A Challenge Worthy of You
I’m finally starting to be successful at the largest challenge of my life: losing weight and becoming healthy. After years of trying all sorts of diets, exercise routines and – let’s face it – ignoring the problem altogether, I was beginning to doubt myself. What if I just don’t have what it takes to live healthy? It turns out that what I was missing was a challenge worthy of me.
About two and a half months ago, I sat down and had a little think with myself. What is it going to take to finally overcome this lifelong, epic battle with weight? I’ve been seeing a dietician for some time, and she’s essentially been feeding me the same advice, over and over again. Yet I haven’t been following it.
It’s far from complicated: choose fresh fruit and vegetables first, fill that in with proteins like fish, eggs, dairy, legumes and nuts (I don’t eat beef or chicken, which – alongside by total loathing of country music – must certainly mean that I am the worst Albertan ever). Then, and only then, should I begin to look at the carbs, like breads, cereals and pasta. Her nutritional advice was reasonable. My cravings and irrational treats were not.
But I know that I can stick to a commitment once I’ve made it, especially if that commitment involves money. So I outlined a simple yet clear eating and exercise regimen and I made a bet with myself: keep the plan for ten months, and I can take myself on a $1000 shopping spree. However, if I cheat on any of my firm rules, I must immediately take that $1000 and donate it to charity.
I’ve been told I’m crazy. I’ve been told I’m admirable. I don’t really care what others think; I just know that this is something that I believe will work for me.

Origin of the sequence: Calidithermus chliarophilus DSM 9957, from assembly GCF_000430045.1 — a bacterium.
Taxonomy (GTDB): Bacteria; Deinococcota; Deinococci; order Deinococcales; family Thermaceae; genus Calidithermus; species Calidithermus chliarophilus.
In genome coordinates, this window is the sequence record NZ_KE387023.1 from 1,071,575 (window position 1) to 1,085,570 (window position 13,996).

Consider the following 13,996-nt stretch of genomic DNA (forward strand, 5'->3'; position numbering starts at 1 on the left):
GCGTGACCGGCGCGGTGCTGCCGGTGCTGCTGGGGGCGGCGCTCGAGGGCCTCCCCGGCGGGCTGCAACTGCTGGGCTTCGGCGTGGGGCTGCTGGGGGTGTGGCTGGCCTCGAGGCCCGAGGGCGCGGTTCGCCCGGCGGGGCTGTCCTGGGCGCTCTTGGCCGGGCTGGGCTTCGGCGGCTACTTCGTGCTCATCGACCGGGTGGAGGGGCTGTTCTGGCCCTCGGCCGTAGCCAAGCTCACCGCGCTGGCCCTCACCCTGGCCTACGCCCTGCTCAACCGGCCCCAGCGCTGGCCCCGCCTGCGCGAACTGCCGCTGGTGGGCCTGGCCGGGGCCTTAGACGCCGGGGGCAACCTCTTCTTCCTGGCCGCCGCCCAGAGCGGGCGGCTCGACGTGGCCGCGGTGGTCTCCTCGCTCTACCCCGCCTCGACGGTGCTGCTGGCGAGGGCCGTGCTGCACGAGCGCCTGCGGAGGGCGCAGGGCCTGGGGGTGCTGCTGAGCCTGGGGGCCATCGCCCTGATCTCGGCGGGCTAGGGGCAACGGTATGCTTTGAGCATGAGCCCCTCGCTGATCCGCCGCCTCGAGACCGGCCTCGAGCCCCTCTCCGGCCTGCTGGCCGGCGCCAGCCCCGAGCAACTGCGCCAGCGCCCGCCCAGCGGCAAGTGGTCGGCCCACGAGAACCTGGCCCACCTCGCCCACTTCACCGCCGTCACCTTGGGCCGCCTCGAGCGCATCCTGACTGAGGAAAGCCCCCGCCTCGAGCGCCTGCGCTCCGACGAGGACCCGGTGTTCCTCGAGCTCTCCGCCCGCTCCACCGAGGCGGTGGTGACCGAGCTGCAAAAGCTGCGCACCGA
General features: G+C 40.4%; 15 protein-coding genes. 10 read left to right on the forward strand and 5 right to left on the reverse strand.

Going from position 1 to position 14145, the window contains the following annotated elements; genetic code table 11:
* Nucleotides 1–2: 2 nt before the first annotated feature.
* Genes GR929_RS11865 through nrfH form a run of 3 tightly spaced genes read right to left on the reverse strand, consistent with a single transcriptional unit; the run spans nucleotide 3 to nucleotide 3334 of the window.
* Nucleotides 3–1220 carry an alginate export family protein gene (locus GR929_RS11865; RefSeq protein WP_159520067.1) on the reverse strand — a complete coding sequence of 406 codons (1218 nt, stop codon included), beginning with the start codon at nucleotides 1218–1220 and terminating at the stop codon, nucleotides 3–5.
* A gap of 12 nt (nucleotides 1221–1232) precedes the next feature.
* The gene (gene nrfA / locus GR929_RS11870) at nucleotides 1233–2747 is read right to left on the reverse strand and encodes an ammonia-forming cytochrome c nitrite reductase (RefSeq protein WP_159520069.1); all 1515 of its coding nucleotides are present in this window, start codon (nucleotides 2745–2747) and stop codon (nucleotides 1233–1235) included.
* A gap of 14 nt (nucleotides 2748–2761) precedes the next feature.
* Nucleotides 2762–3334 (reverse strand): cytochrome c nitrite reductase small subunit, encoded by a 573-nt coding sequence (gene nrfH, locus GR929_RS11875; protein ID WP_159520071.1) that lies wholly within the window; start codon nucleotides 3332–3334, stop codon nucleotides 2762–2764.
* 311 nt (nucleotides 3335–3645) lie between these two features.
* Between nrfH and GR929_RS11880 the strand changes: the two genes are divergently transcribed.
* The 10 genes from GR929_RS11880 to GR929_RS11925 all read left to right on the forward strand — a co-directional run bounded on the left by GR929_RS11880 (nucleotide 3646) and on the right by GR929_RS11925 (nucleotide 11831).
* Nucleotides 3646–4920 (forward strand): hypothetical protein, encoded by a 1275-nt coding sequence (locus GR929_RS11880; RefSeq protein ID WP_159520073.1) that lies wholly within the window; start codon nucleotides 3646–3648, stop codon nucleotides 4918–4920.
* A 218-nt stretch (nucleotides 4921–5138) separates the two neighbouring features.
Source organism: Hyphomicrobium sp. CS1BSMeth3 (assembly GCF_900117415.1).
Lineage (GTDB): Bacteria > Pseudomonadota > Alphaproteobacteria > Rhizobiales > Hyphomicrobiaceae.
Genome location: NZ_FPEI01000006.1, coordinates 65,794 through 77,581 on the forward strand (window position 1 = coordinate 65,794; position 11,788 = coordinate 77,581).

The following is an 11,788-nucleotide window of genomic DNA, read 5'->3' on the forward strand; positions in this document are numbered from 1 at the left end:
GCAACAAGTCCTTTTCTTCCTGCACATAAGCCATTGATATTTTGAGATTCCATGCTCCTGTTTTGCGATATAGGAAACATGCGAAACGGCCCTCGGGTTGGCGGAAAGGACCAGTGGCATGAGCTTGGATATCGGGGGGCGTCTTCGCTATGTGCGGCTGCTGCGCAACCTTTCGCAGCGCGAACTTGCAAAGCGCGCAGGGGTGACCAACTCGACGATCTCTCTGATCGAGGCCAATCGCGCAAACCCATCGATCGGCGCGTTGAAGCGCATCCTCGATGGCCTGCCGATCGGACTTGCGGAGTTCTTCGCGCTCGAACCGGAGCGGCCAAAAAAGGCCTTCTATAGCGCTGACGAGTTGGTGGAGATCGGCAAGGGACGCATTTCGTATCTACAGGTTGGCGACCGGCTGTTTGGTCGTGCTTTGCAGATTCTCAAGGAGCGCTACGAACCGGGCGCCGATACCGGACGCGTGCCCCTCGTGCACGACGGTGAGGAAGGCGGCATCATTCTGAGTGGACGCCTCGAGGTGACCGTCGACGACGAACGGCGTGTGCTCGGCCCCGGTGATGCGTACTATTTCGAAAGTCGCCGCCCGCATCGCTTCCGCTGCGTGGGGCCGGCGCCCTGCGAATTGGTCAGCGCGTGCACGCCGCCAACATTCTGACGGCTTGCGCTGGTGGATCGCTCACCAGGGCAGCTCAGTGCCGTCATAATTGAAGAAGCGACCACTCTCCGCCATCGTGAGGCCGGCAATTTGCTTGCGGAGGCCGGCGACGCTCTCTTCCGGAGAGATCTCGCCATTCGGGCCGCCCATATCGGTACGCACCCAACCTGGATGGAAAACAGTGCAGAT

Why ten months? This should be more than enough time to get me to my goal weight. It’s also a long enough period that I’ll be able to embody the changes I know will need to be lifelong. I’ll finally learn the discipline I never did when I was younger.
I’ve shied away from longer challenges in the past. I thought I ‘knew’ that longer time frames usually set people up to fail. Well, it’s time to be wrong again. What I’ve found is that this challenge is an enormously long time to focus, stay disciplined and work hard, but it’s actually really not. I’ve graduated from University; that was four years. I don’t remember much of it, especially the educational part, but I seem to recall that it was hard too. I survived.
This challenge is way more exciting to me. I’ve been taking pictures of myself, comparing the progress. I daydream about the final results (as well as all of the clothes I’m going to buy with my $1000!) But more importantly, I’ve been feeling challenged. This is no walk in the park. I have to really try to keep all of my rules for the next seven and a half months.
“I know a man who believes that he has a brave heart, but he’s never been sufficiently challenged to know if this is true.” This line resonated with me intensely, even though it was said of the pilot who would eventually accept the 1996 challenge to rescue climber Beck Weathers from Mount Everest, far above what any other helicopter pilot would feel comfortable flying (Beck Weathers, Left for Dead. Dell Publishing: New York, NY, 2000.)
I don’t think we challenge ourselves nearly enough these days. I believe it’s a major oversight on our part. We seem afraid to struggle, to fight for things. We have this idea that we need to remove obstacles from every path we choose.
I believe obstacles are going to occur no matter what. They’re a part of life. They’re the part that shows us what is most important to us. When we press on, despite these obstacles, we reveal to ourselves what we believe is truly worth fighting for.
They also show us what we’re made of. Like that helicopter pilot, we sometimes need a challenge large enough to show us what we’re capable of accomplishing. We don’t get that everyday, and we usually don’t get it without making a conscious decision.
Too often, for my liking anyway, we make a conscious decision to avoid these challenges. We’ve built industries upon saving our children from every possible hardship. We’ve essentially robbed them from the opportunity to learn how awesome they can be. But we forget that challenges are inevitable; we just have the opportunity to choose our challenges or take the ones that will pursue us.
If you’re not feeling accomplished, triumphant and just plain awesome in your life, perhaps you just haven’t chosen a challenge worthy of you.
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